Patient Resources

Why do I need a driver for my procedure?

Patients having spinal injection procedures need a driver to take them to and from their appointment. It is best to have an adult driver who can also look after you for a short time after the injection, rather than a stranger like a taxi driver. There is at least a small possiblity of leg or arm numbness after spinal injection procedures, potentially impairing your ablity to drive yourself. If a sedative is used, driving is dangerous due to mental impairment caused by the sedative.


Why do I have to stop my blood thinner before injection procedures?

Patients often use blood-thinning medications due to a previous stroke, heart ailments, severe vascular disease or blood clots. These medications often must be temporarily discontinue to prevent serious bleeding complications when receiving injection procedures. Pain Management Specialists follows guidelines set forth by the American Society of Regional Anesthesia(ASRA) to reduce risk of bleeding when performing procedures for patients on these medications. It is very important to bring a list of medications to your doctor, so that appropriate medications can be discontinued prior to any invasive procedure. We will consult with the doctor prescribing your blood thinner before telling you to discontinue these medications. For detailed information please visit ASRA.


What does weight have to do with pain?

Obesity is epidemic in the Western world, particularly in America. And while obesity does not cause pain directly, obese persons are much more likely to have chronic back and joint pain. This is both because of the obvious increase in mechanical forces on the affected body parts caused by obesity, and perhaps also because of mild systemic inflammation seen in obese persons. Unfortunately, being obese and in pain is a difficult situation. Exercise is needed to help with weight loss, but it is difficult when you have severe pain. If you are obese and in pain, talk to your doctor about exercises you might tolerate. And speak with your primary care doctor about a diet you can stick with.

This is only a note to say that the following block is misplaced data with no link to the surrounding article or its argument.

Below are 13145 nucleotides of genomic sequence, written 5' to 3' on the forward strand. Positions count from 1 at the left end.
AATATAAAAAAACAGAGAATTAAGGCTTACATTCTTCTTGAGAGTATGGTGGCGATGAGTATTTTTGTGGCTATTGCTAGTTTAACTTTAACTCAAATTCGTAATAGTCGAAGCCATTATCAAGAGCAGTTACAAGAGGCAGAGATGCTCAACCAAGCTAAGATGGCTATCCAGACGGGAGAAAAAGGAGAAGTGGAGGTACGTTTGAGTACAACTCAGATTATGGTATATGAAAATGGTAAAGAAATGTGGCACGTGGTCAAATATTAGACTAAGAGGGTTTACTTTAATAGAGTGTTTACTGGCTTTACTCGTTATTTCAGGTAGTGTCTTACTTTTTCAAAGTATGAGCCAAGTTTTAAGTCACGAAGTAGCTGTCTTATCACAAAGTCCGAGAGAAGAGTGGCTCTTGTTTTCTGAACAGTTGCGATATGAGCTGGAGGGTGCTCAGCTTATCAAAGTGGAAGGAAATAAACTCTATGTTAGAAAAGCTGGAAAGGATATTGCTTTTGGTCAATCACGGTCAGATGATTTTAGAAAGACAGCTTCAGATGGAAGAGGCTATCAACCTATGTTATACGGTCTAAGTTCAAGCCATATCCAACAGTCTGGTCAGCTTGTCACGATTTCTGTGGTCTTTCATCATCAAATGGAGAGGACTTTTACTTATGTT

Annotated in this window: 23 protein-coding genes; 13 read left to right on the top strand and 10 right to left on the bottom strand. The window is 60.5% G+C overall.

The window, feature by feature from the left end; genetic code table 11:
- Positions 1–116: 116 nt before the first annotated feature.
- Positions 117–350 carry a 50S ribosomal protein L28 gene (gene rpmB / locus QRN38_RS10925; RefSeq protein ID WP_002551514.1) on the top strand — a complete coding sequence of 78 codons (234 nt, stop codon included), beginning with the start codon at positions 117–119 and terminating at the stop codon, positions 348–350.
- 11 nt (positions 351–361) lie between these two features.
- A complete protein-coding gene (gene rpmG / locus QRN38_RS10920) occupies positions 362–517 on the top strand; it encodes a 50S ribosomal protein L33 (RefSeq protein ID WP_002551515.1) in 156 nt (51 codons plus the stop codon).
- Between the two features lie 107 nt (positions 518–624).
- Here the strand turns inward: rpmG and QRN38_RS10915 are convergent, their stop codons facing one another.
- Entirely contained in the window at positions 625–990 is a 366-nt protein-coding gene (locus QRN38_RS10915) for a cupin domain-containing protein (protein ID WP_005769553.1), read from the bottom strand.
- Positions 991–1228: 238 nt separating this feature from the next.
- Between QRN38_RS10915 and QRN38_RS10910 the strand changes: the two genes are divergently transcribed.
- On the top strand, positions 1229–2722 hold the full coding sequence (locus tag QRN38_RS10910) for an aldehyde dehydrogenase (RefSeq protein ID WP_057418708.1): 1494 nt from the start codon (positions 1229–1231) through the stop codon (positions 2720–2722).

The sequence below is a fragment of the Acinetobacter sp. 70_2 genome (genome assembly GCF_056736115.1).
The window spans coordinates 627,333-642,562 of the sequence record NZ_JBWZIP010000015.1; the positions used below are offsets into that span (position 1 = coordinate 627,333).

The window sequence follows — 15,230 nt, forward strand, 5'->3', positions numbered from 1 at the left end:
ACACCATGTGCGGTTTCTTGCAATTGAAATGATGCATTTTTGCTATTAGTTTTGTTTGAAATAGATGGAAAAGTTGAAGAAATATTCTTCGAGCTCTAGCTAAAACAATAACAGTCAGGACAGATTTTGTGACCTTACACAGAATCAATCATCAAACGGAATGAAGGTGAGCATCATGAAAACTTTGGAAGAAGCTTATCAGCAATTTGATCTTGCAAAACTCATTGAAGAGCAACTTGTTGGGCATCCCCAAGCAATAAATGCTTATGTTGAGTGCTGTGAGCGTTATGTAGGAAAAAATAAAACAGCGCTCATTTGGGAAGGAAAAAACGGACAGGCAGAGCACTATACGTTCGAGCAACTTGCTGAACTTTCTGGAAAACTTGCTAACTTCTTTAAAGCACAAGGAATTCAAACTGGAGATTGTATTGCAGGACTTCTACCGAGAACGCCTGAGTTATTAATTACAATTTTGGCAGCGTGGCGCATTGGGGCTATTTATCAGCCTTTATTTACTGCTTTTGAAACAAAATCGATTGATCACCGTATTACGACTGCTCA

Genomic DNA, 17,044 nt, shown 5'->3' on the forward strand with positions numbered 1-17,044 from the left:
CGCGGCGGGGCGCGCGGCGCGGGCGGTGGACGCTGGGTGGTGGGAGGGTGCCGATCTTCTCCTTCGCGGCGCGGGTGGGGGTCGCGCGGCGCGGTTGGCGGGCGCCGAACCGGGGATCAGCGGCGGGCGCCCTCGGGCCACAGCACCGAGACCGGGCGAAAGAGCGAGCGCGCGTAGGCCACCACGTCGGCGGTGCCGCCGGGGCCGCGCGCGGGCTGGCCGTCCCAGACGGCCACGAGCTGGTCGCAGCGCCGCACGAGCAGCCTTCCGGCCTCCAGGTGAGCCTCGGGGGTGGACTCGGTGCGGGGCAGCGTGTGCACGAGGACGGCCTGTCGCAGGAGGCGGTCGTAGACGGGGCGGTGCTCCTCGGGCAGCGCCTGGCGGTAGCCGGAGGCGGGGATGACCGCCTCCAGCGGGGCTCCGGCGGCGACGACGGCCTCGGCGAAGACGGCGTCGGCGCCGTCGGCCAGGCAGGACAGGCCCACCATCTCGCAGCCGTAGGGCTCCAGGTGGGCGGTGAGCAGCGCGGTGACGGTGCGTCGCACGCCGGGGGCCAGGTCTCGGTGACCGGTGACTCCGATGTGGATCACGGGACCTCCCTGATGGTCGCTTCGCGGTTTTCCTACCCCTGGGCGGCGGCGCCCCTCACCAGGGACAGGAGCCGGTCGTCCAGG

What kind of exercise can I do when I’m in pain?

Pain is ordinarily a signal to our bodies that injury has occurred. Naturally, we seek to protect our bodies from further injury when we feel pain. It is appropriate, for example, to rest a sprained ankle. But chronic pain is like a false alarm. Due to changes in the nervous system, chronic pain persists long after tissue injury has healed. So it is not necessary to rest or protect the chronically painful body part. In fact, activity avoidance leads to progressive weakness, muscle spasm, further nervous system changes and disability, thereby worsening chronic pain. Physical inactivity may also lead to or exacerbate mood disorders such as depression and anxiety. Numerous clinical studies have demonstrated the beneficial effects of exercise on chronic pain due to arthritis, fibromyalgia, migraine, back conditions and others. While tailored exercise under supervision is best, especially if you are not accustomed to exercising, the most important thing is just to start moving. It is normal to feel more pain when starting a new exercise regimen, so don’t stop simply because you feel worse. It will be necessary, however, to pace yourself and to initially avoid specific activities that make your symptoms worse.


I can’t sleep. What can I do?